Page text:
I would be careful trying to remove this block. You have to remember that it's not just any 13a but one of the flagship 13a's in the canyon. Remove the block and it could instantly become 14a. Some people including myself may be psyched if it becomes several letter grades harder due to already sending the route, although I would want to keep the route as is, since it is such a high quality route and sees so much traffic. Lots of people climb 13a in the Canyon, a lot less people climb 13b, 13c or harder.... Anyone know how long this thing has been loose for? I'm curious as to if it has gotten looser over the years with constant traffic or if it is the same as it was 5 years ago? I think this will be valuable information as to what to do next, so any information would be greatly appreciated. I'll talk to some of my peeps who have put up routes in the Canyon and get their advice as to what to do. Would love to hear from someone who has been on the route both years back and recently to see if the block has gotten looser. I know of other blocks out there including one at Animal World that was bolted to the wall, but obviously thickness and size play a big part in this. If anything is removed, I would talk to some of the bigger name people in the area in terms of bolting and route development prior to doing anything. I'm sure we can all figure something out without compromising the integrity of the route.
By GregParker
From: Denver, CO
Apr 22, 2012

I was up there yesterday (Sat., April 21), and think I left my jacket and maybe a long sleeve shirt as well. If anyone grabbed them, please send me a message. It would be greatly appreciated! Thanks.
By dyager
From: Fort Collins
Jan 17, 2013

What is the status of said "loose block"? I was up there this week (1.15.13) and didn't see anything remotely loose or sketchy on the entire route. Great route by the way!
By slim
Administrator
Nov 1, 2013

One of the key things for an epoxy/glue job is that the surfaces need to be clean. I think it would be pretty tough to get inside the crack and get it well cleaned(?).
By J. Albers
From: Colorado
Nov 1, 2013

Slim is exactly correct about gluing.

In general, if you want to glue something, you really need to get both bonding surfaces very clean or the glue job won't last and then you have made a real mess that is really hard to clean up. The best case scenario usually involves removing the piece of stone if possible so that you can get into all of the little crevices, etc. and thoroughly clean all of the surfaces. You then let everything dry well and only then do you apply the glue. If you have never done this, please don't make this your first attempt. Moreover, once this thing is off, the best thing to do would probably be to figure out whether not having the hold drastically changes the climb. If it does, well then you can go about reattaching the piece if need be.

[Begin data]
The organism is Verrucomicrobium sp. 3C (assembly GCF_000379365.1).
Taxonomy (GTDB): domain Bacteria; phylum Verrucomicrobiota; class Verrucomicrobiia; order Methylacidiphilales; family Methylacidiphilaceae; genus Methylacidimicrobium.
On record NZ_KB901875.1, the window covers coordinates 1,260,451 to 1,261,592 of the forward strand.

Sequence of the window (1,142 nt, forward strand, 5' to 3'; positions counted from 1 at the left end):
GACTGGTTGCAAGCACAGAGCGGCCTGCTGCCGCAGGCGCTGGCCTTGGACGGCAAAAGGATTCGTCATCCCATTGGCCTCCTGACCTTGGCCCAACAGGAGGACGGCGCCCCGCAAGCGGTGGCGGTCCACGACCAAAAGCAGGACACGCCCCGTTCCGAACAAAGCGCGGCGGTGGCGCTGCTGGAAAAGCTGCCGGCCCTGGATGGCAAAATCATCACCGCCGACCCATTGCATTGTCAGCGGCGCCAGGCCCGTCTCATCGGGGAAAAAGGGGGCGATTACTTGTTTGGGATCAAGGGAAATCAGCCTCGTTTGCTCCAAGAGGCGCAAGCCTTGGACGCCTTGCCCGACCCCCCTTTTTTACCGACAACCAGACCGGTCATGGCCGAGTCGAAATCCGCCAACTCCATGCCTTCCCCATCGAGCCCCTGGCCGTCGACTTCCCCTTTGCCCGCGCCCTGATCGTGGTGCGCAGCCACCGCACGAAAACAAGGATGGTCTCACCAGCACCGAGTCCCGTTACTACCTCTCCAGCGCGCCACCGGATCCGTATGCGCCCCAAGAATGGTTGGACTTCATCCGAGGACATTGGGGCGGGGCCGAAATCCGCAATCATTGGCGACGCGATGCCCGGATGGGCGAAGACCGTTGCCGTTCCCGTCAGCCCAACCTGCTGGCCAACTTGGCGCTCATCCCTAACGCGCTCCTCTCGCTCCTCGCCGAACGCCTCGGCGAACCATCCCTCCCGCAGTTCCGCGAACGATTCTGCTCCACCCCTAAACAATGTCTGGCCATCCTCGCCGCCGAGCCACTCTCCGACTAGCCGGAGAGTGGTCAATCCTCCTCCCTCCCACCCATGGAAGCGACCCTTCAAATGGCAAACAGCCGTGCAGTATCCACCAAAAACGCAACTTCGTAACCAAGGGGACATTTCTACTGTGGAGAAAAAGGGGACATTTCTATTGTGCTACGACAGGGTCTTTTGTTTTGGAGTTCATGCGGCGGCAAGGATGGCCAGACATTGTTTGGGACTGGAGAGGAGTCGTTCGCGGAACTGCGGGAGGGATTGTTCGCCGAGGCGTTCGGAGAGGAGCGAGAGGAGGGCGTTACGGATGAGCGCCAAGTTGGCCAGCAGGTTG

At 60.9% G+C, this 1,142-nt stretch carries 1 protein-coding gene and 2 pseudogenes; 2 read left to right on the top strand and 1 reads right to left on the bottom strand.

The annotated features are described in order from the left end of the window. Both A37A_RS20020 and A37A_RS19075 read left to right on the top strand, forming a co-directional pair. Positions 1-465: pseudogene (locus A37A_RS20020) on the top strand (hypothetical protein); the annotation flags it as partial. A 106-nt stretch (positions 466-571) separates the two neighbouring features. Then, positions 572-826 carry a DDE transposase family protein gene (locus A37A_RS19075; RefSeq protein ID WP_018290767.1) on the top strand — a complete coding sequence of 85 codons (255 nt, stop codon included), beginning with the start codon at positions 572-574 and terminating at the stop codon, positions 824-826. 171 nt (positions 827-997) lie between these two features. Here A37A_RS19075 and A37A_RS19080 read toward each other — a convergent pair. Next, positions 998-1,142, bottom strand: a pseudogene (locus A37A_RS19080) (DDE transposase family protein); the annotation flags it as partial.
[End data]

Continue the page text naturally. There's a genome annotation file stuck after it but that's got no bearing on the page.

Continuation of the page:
If folks really think this needs to be dealt with, then perhaps some experienced volunteers will come forward to help figure this out. Until then, please don't go up there and squirt two tubes of glue into a dirty crack.
By J. Albers
From: Colorado
Nov 1, 2013

Fair enough, Van, sorry if I came across brashly. We just had some mild disasters at Jailhouse in CA with folks trying to "fix" routes and ended up with a glue smeared mess. Moreover, good on you for trying to get the ball rolling. Perhaps some long time locals will chime in here in the near future to drop their two cents. I can't promise that I will have the time, but if you end up needing some help, feel free to contact me.
Cheers.
By Rui Ferreira
From: Longmont, CO
Oct 8, 2014
rating: 5.13a 7c+ 29 IX+ 29 E6 6c

"Would love to hear from someone who has been on the route both years back and recently to see if the block has gotten looser."

Yes, the block is loose compared to 2003, and to be honest, I do not even remember it being an issue back then. I suspect that if it comes off it might cause serious harm to the belayer and anyone else in the gully. Looking at the fall line, it would likely hit the ledges below the first bolt and either bounce across and/or break-up into more pieces.

Losing the block will result in a harder line. The block is used to initiate the second of three cruxes on the face, without the block I do not know what will be available for feet.